Skip to main content

More on Sex and Social Skills

When I'm asked to speak or answer email questions about sex, my first question is: "What about relationships? Friendship? Dating?" I don't understand the interest in "sex" without exploring the social skills that (typically) lead to sexual encounters.

My personal opinion, however old-fashioned, is that we should encourage relationships and the skills necessary to maintain those relationships. The challenge is that sexual activity has always and will always occur outside relationships, so we need to balance the need to educate students with the need to encourage more healthy interpersonal connections.

I've had autistic young people and adults tell me, "I want sex." What about relationships? "I don't know. Maybe. But I want sex."

It's hard to explain to a college student aware of "hook-ups" among peers that those casual sexual adventures are still complex social interactions. I hear my students talk about "friends with benefits" and "cuddle nights" with acquaintances. Certainly students with autism spectrum disorders see and hear the same conversations, and they see depictions of casual sex in the media.

I tried to explain to an autistic student that her friends having sex with their friends were still starting at the "friend" stage (to various degrees). The social skills of meeting, attracting, charming, and so on, are still necessary for most of these connections.

Yes, there are purely sexual encounters, but those are 1) risky and 2) still based on being attractive to someone.

Learning social skills, especially dating and attraction cues, is not easy. But, it seldom works that you can walk up to people and declare you want sex. People are taken aback by such a statement. (Studies do suggest that's more likely to work for women asking men for sex… because a high percentage of men will agree to sex with a stranger. But, these might not be the men you should approach.)

Too often "casual sex" leads to real, intense bonds for the students and adults I meet. They thought it would be a simple, physical act. Instead, the physical interaction triggered a bonding impulse. What seemed like a basic urge turns into a complex emotional event.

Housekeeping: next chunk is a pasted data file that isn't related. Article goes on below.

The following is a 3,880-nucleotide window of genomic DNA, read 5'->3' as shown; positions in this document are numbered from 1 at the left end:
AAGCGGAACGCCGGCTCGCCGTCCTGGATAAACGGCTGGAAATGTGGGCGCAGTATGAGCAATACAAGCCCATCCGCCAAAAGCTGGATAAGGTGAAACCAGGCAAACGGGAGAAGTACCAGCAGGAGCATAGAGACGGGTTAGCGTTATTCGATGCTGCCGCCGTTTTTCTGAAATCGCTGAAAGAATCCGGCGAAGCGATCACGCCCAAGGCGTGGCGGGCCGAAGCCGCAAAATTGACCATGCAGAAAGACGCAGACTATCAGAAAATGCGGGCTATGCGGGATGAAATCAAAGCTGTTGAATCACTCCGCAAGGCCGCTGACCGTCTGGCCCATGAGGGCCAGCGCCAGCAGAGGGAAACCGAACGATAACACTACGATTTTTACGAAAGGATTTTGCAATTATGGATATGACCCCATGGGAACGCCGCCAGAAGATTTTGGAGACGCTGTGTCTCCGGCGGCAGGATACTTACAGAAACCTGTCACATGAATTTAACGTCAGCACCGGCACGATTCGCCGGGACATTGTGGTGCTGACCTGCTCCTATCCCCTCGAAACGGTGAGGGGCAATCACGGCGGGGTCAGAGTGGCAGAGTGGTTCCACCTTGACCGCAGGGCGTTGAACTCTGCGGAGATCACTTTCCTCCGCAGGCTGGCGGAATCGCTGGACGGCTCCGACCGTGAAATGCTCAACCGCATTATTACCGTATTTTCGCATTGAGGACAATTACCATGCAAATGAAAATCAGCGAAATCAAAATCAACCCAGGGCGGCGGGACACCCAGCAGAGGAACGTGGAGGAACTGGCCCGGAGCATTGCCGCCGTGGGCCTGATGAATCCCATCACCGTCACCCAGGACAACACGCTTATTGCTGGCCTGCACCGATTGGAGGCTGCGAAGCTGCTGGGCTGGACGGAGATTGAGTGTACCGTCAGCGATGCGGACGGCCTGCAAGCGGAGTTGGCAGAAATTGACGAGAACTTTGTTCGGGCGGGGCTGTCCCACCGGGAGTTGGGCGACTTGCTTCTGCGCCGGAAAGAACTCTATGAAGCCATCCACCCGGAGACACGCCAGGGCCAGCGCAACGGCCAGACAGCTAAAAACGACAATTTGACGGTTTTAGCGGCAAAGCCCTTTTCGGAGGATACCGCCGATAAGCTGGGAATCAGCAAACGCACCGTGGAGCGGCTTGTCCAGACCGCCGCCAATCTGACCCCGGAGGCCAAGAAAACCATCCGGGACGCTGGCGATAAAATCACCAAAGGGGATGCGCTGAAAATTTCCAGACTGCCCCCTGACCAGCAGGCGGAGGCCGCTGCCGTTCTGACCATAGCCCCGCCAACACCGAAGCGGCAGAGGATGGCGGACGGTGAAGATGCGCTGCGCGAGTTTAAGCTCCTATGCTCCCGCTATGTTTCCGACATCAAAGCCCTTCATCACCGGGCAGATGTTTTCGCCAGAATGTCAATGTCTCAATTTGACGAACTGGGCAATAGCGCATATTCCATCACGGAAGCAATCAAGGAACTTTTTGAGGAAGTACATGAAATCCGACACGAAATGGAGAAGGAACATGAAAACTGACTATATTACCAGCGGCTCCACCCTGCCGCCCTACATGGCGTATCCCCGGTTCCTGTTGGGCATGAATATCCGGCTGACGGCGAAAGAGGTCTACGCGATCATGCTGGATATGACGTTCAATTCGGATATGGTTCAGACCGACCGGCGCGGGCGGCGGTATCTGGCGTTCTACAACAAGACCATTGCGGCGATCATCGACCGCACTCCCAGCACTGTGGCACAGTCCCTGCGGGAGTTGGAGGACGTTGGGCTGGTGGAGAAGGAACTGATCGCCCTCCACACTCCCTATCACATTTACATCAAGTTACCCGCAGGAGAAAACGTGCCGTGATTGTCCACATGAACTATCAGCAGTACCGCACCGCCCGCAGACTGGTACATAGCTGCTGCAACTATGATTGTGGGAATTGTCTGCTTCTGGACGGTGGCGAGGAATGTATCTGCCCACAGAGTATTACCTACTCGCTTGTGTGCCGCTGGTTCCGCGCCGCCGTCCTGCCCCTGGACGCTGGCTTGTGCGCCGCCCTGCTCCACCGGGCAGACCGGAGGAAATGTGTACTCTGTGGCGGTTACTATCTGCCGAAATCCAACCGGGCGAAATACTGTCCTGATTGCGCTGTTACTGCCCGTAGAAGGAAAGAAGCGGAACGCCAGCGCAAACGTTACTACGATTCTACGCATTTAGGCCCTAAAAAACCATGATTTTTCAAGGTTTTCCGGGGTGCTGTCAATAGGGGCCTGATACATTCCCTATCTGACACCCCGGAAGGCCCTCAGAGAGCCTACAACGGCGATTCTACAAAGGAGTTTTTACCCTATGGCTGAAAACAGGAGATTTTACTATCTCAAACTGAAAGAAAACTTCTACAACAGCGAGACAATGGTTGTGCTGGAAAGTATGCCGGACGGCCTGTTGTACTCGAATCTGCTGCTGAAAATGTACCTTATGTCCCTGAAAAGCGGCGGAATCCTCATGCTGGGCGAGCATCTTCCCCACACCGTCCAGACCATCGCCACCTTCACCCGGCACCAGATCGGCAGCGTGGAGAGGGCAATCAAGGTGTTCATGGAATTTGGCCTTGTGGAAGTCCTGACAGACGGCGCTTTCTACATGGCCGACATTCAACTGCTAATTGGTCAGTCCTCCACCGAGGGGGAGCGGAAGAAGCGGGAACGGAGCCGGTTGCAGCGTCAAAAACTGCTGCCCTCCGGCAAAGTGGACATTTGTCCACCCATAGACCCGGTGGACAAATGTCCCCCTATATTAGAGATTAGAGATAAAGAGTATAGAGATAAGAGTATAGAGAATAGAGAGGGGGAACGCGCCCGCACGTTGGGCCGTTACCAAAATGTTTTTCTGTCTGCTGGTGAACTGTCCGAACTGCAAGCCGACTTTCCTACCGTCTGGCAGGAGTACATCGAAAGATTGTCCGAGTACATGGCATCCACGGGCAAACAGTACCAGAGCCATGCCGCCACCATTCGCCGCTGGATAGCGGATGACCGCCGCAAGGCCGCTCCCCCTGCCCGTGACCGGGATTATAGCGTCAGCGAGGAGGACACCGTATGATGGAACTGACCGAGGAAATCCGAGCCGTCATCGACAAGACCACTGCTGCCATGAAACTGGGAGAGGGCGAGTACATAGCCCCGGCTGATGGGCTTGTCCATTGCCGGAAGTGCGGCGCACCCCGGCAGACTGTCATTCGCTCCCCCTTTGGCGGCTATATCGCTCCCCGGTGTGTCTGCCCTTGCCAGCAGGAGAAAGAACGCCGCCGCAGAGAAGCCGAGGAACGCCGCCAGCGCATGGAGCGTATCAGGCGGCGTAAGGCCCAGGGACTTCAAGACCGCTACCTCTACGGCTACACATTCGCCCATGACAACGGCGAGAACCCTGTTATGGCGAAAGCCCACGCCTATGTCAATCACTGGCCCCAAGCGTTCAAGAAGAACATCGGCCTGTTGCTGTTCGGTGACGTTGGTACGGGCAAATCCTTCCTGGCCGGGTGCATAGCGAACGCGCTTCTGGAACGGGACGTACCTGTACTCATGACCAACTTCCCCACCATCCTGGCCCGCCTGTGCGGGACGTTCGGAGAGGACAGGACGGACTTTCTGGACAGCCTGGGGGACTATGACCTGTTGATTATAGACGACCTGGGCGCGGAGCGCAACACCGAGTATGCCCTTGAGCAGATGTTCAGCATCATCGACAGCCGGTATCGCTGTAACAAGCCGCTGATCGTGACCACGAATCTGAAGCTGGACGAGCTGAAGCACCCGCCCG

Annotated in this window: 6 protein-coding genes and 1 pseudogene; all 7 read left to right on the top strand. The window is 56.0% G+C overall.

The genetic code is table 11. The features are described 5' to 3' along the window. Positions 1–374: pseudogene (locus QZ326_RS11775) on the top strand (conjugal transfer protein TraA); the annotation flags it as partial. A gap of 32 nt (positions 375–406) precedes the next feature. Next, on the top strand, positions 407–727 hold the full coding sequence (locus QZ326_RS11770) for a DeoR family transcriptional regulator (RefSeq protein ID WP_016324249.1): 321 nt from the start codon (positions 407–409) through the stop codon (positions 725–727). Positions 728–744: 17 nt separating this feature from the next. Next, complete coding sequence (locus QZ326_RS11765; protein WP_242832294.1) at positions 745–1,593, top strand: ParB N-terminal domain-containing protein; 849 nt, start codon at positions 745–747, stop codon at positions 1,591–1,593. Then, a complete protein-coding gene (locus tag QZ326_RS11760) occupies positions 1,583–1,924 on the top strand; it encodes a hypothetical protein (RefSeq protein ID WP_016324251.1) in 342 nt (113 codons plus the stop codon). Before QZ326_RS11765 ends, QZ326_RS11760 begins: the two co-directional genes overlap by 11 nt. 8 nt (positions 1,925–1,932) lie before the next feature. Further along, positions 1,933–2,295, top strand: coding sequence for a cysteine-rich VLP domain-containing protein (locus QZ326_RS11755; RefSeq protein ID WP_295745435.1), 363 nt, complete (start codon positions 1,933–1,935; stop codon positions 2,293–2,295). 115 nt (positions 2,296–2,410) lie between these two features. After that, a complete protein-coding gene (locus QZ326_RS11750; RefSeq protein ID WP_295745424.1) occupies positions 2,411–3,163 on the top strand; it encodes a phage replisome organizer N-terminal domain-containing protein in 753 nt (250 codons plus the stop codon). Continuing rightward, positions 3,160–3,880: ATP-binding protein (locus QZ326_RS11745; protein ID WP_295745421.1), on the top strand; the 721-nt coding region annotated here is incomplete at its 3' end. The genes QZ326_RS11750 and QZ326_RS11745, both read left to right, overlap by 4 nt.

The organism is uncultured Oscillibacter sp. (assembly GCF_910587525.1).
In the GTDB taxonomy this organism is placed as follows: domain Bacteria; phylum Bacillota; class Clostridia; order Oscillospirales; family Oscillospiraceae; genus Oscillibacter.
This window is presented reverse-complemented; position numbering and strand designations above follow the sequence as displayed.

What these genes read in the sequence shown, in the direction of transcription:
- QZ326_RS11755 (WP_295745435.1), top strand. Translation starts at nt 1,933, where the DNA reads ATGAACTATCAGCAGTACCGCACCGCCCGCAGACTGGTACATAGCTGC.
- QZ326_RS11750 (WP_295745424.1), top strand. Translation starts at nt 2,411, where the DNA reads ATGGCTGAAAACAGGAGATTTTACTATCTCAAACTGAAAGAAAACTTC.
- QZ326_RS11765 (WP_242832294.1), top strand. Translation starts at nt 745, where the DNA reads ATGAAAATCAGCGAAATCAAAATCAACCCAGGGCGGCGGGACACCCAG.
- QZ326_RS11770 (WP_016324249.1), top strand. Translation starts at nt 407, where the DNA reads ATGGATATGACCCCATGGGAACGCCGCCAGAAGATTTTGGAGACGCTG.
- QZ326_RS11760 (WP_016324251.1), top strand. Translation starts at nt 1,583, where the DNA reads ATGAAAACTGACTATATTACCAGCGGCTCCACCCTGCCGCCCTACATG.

Develop friendships. Develop other social connections. Making the pursuit of sex a goal seldom ends well for anyone.


  1. Over the years I have seen my eldest go from mild non-verbal to a "Sheldon Cooper" - TBBT personality. Not joking, he's that narcissistic. That narcissism is common (but not only) in that "passing for normal" ASD group. I think it's the problem that exists. Sex is the prize but getting there isn't understood. Friendships are shallow and hard to maintain or just having lunch with a group is considered BFF's even if you never talk to them at any other time.

    Mine is in Gr 9 and doing very well (getting A's without studying except in English - Univ level) but we had to pull Business for next semester to put in Resource. He needs study, social, survival skills. So, his program will be modified to add more of the social components with the help of the ASD Teacher (she goes school to school to help with those children that don't need supports).

    I appreciate that parents don't understand the social issue when they are children. That they believe they will be "changing" their children some how. But, ignoring socialization does them more harm than good in the long term.